First, I’m sorry Chris, but you’re not a better person and someone with $160,000 worth of credit card debt is not a worse person; you both made your choices and are now are forced to live with them. It doesn’t matter what the money was spent on, it was spent and now you owe it. There is no woe is me, you can’t blame someone else, it’s all on you.

Second, $160,000 is a lot of schooling. Let’s say he went for six years (4 years undergraduate, 2 years master), that’s about $27,000 a year. He could’ve gone to a public school, he could’ve paid off more while in school, he could’ve done a lot of things. $160,000 for a M.S. in music seems very expensive to me (but I have no experience in that, it could be spot on).

Third, bankruptcy is not a panacea. It’s not like you walk into some courthouse one day, declare bankruptcy, and you’re free to do what you want the next day. When you declare bankruptcy (and prove it, which is not a simple task), it stays on your record for the next seven years. At a minimum, you can’t get a loan for anything. No car loan, no mortgage, no credit cards, no 0% financing… the list goes on.

Finally, and I know everyone is thinking it, but how could you expect to pay $600 a month? At 0% interest, it would take you 22.2 years to pay off a sum of $160,000. As a testament to how off his estimate was, his payments were four times as much – $2400 a month.

Running from your problems doesn’t solve them, it makes those problems harder to solve.


 Frugal Living, Shopping 
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How Retailer Bankruptcies Affect You

Retailer Bankruptcy SignMany people see the retail industry slumping this year because of the continuing credit crisis, meaning Americans can’t borrow as much to continue our spendy ways, and increased prices across the board, meaning Americans can’t buy as much with the money they still have. Either way, there are only a few ways that a retailer bankruptcy actually affects you. First, let’s take a look at what actually happens when a retailer goes bankrupt. Then, we’ll talk about how this affects you.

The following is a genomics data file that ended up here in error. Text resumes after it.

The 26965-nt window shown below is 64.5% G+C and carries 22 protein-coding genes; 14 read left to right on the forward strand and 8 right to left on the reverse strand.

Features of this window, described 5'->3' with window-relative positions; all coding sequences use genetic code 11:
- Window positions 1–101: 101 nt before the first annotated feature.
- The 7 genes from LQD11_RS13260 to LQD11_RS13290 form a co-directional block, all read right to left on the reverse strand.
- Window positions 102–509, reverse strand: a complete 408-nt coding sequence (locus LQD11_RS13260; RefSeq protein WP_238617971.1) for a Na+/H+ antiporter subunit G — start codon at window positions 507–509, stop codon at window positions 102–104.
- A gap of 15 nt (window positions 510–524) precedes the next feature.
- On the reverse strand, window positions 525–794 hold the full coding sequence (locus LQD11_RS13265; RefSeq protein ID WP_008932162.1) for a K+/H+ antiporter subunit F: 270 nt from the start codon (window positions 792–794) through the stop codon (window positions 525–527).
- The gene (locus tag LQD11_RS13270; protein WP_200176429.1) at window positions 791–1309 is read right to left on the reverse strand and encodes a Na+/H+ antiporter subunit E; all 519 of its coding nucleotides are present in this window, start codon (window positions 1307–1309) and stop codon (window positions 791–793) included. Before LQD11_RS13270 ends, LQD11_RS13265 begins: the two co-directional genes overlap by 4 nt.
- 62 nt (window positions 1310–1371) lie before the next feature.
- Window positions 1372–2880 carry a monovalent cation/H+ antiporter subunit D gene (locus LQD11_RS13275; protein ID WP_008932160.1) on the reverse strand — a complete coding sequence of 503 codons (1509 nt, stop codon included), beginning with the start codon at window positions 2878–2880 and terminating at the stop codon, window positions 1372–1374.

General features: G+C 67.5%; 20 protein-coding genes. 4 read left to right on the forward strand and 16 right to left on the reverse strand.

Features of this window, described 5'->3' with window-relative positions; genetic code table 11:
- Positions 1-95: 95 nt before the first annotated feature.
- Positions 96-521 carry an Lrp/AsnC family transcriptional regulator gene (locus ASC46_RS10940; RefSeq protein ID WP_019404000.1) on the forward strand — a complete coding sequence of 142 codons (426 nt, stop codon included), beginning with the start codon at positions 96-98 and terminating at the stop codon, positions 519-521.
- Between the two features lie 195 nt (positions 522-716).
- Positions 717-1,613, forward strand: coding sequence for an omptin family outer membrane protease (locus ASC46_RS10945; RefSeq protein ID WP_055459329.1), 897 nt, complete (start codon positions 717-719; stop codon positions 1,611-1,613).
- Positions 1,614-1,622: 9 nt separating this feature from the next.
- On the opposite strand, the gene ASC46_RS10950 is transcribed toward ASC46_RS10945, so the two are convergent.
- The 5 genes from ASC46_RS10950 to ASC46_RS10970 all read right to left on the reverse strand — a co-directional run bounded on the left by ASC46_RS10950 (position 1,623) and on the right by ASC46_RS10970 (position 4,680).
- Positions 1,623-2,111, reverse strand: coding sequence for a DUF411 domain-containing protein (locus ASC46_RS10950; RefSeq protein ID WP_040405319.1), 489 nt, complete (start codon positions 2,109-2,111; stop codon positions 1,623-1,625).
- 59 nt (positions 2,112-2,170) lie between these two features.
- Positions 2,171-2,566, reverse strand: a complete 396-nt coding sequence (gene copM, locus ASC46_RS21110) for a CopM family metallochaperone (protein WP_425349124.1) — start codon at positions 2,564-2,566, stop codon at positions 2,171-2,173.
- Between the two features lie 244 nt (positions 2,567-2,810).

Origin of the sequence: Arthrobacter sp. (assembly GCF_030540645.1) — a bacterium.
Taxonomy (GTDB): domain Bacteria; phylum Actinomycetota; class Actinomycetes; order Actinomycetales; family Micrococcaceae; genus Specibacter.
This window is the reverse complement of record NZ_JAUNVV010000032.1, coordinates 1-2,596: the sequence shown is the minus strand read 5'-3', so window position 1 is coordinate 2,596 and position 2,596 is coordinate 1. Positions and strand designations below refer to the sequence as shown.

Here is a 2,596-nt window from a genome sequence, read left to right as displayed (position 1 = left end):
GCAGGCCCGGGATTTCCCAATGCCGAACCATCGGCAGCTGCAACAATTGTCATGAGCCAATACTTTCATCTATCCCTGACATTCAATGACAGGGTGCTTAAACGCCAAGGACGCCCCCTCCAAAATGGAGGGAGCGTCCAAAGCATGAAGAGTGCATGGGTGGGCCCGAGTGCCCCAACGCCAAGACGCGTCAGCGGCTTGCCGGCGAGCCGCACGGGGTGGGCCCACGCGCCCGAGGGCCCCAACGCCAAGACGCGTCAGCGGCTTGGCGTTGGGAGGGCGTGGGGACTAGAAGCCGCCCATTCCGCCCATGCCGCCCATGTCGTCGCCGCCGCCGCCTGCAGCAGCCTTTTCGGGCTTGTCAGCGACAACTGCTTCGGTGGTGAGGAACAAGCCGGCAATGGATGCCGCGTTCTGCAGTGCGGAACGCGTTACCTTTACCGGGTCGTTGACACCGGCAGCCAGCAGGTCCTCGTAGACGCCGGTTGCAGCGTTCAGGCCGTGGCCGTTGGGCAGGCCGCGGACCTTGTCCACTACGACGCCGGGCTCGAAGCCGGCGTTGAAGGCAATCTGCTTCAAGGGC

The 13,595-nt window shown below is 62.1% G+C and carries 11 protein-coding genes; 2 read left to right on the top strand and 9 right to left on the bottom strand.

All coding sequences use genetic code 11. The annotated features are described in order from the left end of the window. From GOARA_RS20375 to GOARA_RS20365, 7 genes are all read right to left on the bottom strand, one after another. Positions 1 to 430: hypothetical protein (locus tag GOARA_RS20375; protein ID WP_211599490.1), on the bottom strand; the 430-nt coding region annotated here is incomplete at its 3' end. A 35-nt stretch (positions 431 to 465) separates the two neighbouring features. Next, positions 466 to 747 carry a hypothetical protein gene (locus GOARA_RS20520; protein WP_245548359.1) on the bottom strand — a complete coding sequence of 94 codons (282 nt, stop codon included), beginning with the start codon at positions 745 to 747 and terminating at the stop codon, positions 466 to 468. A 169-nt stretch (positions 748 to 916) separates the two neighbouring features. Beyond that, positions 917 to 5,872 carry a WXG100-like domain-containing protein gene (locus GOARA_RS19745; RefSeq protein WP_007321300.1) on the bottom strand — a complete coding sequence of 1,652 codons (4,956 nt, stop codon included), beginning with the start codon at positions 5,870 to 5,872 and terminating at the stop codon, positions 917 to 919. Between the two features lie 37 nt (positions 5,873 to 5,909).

Retailers Going Bankrupt

When a retailer goes bankrupt, it’s almost irrelevant to the consumer what type of bankruptcy protection they file for because the effects are the same. Chapter 11 means they want to soldier on, restructure their debts, and try to get back on its feet. Chapter 7 means the business is kaput, everything is going to be liquidated, and there’s no hope for the company.

How This Affects You

Gift Cards: Either way, a retailer in bankruptcy protection will see all of its gift cards frozen and made worthless. This is the greatest impact on the consumer and one reason why I argue that you shouldn’t hold onto gift cards. When Linens ‘n Things and Sharper Image filed bankruptcy earlier this year, both froze gift cards. There are exceptions and those often occur in the case of Chapter 11 bankruptcies, where the retailer will still honor gift cards, because they want to keep good will. If they freeze gift cards but still keep stores open, it’s less likely that consumers will shop there after they’ve been “screwed.”

Another scenario is when those gift cards are made worthless by the bankrupt retailer, other retailers may swoop in and offer discounts to those holding the worthless gift cards. It’s akin to airlines offering fare discounts to those holding bankrupt airline tickets.